Monday, February 25, 2013

Leggett to Eureka

Humboldt Bay, Eureka, California

After driving around the tree that you are supposed to drive through, we continue north. We drive through the hamlets of Garberville (not named, alas, after former Atlanta Braves reliever Gene Garber), Rio Dell, and Fortuna.

The highway snakes back to the coast, near the southern end of Humboldt Bay. Our destination of Eureka lies a little further up the road. With 27,000 residents, it is the largest town we've seen since San Francisco. By our current standards, it is a metropolis.

We check into a motel on 4th Street, which doubles as southbound US-101, across from Humboldt Correctional Facility. It is cheap, run down, and three blocks from Lost Coast Brewery.

The brewery is crowded this evening, and we are led to table near the rear entrance, where folks periodically pop in and pick up food to go. Beer posters adorn the walls. Sporting events play on high-definition televisions scattered throughout the room. A couple shoots pool.

You know, it's a pub. Nothing fancy, just comfortable. A welcome stop at day's end.

The food is like the building. Sandra's buffalo chicken salad will be forgotten soon after it is eaten. Same with my turkey sandwich and lemon pepper parmesan french fries.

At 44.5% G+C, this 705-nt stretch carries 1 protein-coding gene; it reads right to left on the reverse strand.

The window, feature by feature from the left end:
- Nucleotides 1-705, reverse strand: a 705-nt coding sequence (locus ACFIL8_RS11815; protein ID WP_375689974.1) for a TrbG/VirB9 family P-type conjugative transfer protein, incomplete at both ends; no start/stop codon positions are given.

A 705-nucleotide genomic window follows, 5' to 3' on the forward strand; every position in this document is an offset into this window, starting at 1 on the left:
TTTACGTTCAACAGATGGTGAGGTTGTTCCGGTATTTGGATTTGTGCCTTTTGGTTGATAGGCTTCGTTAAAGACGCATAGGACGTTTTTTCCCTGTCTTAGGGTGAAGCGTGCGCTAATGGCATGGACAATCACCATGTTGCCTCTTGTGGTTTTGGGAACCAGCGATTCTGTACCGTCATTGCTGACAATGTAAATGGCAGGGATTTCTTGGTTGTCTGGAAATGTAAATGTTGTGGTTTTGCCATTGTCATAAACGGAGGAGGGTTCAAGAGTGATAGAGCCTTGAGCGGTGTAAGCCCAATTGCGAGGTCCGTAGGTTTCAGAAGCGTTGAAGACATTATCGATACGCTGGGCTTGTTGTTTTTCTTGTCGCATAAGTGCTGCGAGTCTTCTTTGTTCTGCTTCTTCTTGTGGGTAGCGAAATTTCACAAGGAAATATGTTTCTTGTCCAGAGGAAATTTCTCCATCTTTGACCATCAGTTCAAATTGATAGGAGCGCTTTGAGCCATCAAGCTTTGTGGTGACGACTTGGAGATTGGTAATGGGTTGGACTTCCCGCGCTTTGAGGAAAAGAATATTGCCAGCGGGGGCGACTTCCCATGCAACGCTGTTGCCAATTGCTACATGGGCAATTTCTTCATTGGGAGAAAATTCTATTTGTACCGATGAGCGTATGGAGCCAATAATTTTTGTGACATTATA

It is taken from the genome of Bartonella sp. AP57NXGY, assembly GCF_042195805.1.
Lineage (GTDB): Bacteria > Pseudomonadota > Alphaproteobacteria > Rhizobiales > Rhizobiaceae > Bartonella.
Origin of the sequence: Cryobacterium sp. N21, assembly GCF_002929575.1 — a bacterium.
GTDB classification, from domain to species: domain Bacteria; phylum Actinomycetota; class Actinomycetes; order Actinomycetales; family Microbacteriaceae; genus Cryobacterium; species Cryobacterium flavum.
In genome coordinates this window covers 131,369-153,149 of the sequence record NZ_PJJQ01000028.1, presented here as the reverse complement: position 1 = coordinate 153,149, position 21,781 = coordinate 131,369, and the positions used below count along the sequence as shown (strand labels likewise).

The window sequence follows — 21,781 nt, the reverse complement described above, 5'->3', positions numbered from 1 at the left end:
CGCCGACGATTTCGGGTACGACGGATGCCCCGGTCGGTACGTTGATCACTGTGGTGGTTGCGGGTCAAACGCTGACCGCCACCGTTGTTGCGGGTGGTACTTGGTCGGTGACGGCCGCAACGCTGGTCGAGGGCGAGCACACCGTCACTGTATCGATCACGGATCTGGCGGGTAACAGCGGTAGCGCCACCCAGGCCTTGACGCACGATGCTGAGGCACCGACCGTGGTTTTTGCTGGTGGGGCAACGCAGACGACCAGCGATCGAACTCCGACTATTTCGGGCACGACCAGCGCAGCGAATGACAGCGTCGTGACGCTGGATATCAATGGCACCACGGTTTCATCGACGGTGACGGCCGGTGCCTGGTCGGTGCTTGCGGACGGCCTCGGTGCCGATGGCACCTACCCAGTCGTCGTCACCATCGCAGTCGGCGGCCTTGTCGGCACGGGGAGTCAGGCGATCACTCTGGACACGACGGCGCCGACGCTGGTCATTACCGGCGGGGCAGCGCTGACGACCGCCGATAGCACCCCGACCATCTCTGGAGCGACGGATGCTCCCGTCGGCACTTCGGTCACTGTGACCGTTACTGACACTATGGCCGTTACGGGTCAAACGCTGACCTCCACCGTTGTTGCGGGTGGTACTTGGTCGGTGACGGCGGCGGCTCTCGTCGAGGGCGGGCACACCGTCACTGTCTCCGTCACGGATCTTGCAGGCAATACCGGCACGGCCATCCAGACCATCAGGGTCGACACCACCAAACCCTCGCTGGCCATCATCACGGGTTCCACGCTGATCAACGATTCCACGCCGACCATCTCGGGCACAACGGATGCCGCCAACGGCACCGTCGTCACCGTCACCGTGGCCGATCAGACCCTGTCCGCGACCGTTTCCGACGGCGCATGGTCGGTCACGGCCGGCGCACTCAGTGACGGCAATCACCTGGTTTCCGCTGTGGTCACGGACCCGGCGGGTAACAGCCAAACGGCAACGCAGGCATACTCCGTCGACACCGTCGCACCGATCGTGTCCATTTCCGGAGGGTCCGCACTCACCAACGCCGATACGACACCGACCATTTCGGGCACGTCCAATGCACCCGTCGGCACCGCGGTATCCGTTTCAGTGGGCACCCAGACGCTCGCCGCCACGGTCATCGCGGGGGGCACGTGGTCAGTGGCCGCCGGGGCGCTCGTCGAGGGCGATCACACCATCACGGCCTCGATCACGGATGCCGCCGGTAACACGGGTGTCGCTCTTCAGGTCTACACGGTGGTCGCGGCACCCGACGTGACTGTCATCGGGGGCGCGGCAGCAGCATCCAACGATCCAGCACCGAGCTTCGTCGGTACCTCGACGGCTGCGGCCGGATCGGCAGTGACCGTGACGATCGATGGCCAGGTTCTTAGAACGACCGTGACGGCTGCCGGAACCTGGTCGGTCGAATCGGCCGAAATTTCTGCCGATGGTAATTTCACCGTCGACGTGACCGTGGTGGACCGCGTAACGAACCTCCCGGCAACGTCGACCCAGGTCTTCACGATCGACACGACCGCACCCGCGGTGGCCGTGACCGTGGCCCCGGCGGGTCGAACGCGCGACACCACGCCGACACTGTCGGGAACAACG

We sample a variety of beers. Sandra has the Apricot Wheat, which is refreshing and not overbearing in its fruitiness. The Raspberry Brown doesn't work as well but is drinkable.

I have the Pale Ale and 8-Ball Stout. As usual, I prefer the stout. It isn't the best I've ever had, but it's a solid B-minus, a 55 on the 20-80 scouting scale.

After dinner we stroll past the closed shops of old town. We end up at Eureka Boardwalk on the bay, with its boats and hypnotic sunset. The sun doesn't cross the horizon until almost 9 p.m. at this time of year, making the evenings feel endless.

A stiff breeze blows in off the water, and the temperature has dropped from a pleasant 70 degrees on arrival in town to the mid-50s. Tattooed kids who laugh and point for reasons known only to them linger. Everyone else has gone, and we soon follow.

On our way back to the motel, we scout out potential breakfast spots for the next morning. Most places look touristy, but a few show promise. As long as they serve a decent cup of coffee, I'm happy.

The highway remains busy at this late hour. Some guy is sitting on the stairs leading to our room, which feels like it was outdated even in the '70s.

With 4th Street's drunkards and sirens below us, this will not be a restful night. But best not to think about that now, as we drift in and out of sleep before driving to Oregon.

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